The International Consumer Electronics Show 2014 kicked off Jan. 7 in Las Vegas and the biggest names in tech are showing off what they hope will be the next need to own innovation. According to State of the Consumer Electronics (CE) Industry, delivered by Gary Shapiro, president and CEO of the Consumer Electronics Association US consumer technology revenues are projected to see 2.4 percent growth, up to $208 billion – a record high.
One of the trends companies are betting on is passive data monitoring. Products designed to respond to gestures, voice, movements and location. Passive monitoring capabilities in smart-phones and wearable tech means access to and the generation of data about where we are, what we’re doing and how we’re doing it. Experts from CNET’s Next Big Thing: The New Hardware SuperSession agreed that companies have yet to take full advantage of the sensors that are housed in current devices. But will consumers connect with these new smart items?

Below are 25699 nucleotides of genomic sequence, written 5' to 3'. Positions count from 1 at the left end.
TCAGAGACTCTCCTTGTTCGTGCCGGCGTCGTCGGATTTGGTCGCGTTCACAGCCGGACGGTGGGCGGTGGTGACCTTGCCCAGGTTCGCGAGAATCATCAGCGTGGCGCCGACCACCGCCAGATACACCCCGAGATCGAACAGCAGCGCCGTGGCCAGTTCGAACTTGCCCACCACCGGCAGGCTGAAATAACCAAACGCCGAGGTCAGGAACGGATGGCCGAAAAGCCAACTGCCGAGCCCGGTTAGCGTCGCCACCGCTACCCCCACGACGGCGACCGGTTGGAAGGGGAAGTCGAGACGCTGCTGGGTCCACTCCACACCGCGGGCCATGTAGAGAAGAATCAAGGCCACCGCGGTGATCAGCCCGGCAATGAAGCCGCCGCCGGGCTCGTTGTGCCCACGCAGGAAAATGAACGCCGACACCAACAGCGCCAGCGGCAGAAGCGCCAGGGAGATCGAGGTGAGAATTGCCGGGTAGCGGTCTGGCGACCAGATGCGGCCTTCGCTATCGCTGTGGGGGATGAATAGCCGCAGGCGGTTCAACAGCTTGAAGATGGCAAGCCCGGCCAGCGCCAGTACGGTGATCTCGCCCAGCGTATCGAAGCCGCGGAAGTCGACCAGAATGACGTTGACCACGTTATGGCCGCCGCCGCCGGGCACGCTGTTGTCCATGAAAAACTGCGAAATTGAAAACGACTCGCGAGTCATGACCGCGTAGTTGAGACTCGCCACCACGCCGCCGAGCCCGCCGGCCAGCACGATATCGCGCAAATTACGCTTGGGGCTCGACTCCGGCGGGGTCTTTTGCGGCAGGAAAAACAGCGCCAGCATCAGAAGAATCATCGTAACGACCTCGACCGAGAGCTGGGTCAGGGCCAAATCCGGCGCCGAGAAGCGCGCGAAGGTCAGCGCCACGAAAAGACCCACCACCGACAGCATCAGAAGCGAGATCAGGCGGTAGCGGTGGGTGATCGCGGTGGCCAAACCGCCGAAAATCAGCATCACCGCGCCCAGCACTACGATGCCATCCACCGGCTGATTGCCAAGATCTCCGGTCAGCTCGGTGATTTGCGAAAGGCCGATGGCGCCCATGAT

Consumers are getting on board with more practical monitoring gadgets ,like the Nike Fuel Band, can less obvious data gathering products generate interest? French company Kolibree debuted the first connected electronic toothbrush. The product will collect data on the users brushing pattern and its effectiveness , it will then transfer that data to the users smartphone via bluetooth connection. The toothbrush will retail at two price points $99 and $199. The unit has a non replaceable battery with a two-year-lifespan. The Kolibree will be available Q3 2014.